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Monday, May 31, 2004

The Pilot's version of Memorial Day

Today is Memorial Day and the Pilot celebrates it with the headline: “Goodwill at a Price.” The story is Iraqi reconstruction … No, it is about the US military’s efforts to improve the lives of ordinary Iraqis by building schools and digging wells. This is not reconstruction because these wells and schools were never there. We have gone past the point in Iraq where things are back to the ante bellum period. We are now building a country where schools and wells are built, not Presidential Places with marble walls and gold fixtures in the bathrooms.

But the headline reflects the Pilot’s attitude. The headline is trying to tell us that: “US Army Trying to Bribe Iraqis to be Good.” The fallacy in logic is that this is what Americans have always done. We fly aid to the world’s disasters and trouble spots. After WW II, we reconstructed Japan and created the Marshall Plan to reconstruct Europe. When the Russians were hauling whole factories out of defeated Germany after the war, we were feeding starving Germans and helping them rebuild their nation.

Is our altruism pure and without regard for our own good? Yes and no. The billions we have sent into that bottomless pit known as Haiti was almost wholly altruistic, although we hope that we can improve the situation there so that we won’t see boatloads of Haitians landing in Florida. The Marshall Plan turned Europe into a trading partner – in the long run. But in the short run we did it to kick-start a Europe devastated by a global war. And our aid to Japan was good for both of our countries. Macarthur was supposed to have cabled the President: “Send me food or send me bullets.”

There is another story on page A3 “Mother of Slain Marine feel the loss and sorrow of Memorial Day every day.” This – on Memorial Day – is a reprint of a Denver Post story about a mother. It isn’t about the slain soldier, why he died and the cause in which he died. He is a prop for a maudlin tale of a grieving mom whose son could as well have been killed in an auto accident. It is a tool with the subtext being: see the grief and anguish you are causing … George Bush … you devil. People are dying for nothing, and it’s your fault.

The rest of section A is filled with reports of ambushes, crimes by American soldiers via Jason Blair’s NY Times and advertisements. Have a memorable Memorial Day.

Why do Nazis get all the press?

There were two death cults in Europe during the 20th Century: Nazis and Communists. Of the two, the Communists killed more. So why are the Nazis getting all the attention?The Nazi Seduction

Why the Killers Chose

For an insight into the selection process the killers who slaughtered (some say throats were cut) their victims in Saudi ... Belmont Club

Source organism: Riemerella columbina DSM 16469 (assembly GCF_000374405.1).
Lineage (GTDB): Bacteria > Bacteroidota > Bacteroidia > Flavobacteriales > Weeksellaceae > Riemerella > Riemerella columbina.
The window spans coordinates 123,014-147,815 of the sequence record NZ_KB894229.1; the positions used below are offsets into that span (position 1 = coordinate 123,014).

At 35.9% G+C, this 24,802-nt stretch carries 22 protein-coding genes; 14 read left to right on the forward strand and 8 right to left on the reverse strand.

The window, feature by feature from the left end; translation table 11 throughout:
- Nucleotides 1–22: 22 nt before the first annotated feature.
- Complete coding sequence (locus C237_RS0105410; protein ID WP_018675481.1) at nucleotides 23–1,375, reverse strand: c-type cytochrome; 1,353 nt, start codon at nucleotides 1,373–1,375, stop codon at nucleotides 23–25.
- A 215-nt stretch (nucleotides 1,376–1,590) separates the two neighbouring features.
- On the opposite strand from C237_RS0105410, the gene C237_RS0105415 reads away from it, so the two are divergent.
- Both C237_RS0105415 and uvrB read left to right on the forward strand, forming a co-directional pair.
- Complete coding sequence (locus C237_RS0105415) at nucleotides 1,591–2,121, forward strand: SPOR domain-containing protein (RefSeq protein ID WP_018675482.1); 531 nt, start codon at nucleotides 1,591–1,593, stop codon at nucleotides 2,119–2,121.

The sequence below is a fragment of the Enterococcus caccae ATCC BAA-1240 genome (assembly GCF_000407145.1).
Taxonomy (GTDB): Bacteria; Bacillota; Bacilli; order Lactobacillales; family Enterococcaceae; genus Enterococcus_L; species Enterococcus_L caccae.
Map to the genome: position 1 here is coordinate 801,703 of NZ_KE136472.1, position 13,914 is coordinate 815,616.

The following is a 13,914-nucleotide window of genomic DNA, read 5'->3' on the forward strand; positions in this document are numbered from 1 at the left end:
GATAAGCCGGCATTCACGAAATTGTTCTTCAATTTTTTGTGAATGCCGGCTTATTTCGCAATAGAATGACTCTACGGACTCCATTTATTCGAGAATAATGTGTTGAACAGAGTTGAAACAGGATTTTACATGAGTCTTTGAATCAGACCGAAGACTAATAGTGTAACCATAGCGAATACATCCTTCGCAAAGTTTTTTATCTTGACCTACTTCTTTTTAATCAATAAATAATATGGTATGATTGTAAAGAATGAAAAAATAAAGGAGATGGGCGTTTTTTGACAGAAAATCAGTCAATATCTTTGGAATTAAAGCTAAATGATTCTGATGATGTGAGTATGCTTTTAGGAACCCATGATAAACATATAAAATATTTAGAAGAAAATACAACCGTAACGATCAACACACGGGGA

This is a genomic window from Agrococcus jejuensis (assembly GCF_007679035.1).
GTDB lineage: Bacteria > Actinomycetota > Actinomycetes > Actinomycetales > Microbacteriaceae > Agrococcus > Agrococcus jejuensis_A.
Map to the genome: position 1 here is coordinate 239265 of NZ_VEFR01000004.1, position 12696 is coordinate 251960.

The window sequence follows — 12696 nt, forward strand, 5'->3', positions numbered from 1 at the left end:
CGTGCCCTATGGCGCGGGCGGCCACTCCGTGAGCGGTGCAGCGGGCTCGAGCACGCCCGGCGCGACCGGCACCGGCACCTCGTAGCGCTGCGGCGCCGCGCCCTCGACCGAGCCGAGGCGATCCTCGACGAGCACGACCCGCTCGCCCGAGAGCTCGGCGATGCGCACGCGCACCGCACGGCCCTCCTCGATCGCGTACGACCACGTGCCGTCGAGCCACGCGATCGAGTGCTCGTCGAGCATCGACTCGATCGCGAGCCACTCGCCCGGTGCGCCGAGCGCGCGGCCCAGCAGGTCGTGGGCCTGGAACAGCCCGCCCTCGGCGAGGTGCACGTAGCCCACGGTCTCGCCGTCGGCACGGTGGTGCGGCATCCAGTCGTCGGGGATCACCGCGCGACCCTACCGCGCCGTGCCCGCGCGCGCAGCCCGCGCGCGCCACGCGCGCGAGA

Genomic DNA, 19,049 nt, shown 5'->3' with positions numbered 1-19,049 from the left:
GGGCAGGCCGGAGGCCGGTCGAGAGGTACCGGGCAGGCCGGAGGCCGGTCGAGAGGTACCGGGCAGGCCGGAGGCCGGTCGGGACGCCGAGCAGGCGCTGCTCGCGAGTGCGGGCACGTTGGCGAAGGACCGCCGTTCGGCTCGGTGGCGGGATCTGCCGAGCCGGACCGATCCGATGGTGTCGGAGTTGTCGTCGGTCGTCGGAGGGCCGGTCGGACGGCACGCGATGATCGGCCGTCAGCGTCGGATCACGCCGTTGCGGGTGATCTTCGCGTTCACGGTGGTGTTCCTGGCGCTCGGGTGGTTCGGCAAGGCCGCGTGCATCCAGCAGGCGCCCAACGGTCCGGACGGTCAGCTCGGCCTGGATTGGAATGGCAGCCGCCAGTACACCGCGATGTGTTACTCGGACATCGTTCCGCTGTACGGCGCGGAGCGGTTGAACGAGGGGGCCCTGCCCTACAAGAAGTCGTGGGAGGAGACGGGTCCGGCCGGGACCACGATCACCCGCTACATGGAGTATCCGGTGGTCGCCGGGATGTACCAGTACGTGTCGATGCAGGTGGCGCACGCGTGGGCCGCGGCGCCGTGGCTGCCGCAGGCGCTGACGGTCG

Is the Post Liberal?

From TNR's "Corner"
Remember Friday’s paper whenever anyone tries to tell you that The Washington Post is not a liberal newspaper – that it’s not written by liberals, written for liberals, and if they’re lucky, written to mint new liberals. Every section of the paper today carries some evidence of liberal bias.

On the front page comes the latest attempt to keep the Abu Ghraib bubble inflated: “Warner Bucks GOP Right On Probe of Prison Abuse.” Reporters Helen Dewar and Spencer Hsu describe Sen. John Warner as “a throwback to a forgotten era of congressional comity” with “a penchant for bucking his party, taking heat and surviving.” Readers who go deep enough in the story get a list of all the times Warner has betrayed his party (oh, he’s Comity Central, all right). But senators who buck their own Democratic Party never get a front-page puff piece. Do they, Zell Miller?

At the very bottom of the front page of the Business section (that’s Section E) – the Post buries what should be on the front page of the A section: 4.4 percent economic growth. At the very bottom of the Business section’s front page is the headline: “Growth May Be Slowing.” Reporter Nell Henderson wrote: “The U.S. economy grew at a healthy 4.4 percent annual rate in the first three months of the year, but growth appears to have slowed more recently as consumers and businesses deal with rising inflation and interest rates, economists said yesterday.” The front page of Business also carried a chart showing “Help-wanted ads dipped, despite evidence that the labor market is creating jobs.” Nowhere in the story did Henderson report that growth in the last 12 months is the highest 12-month growth rate since 1984.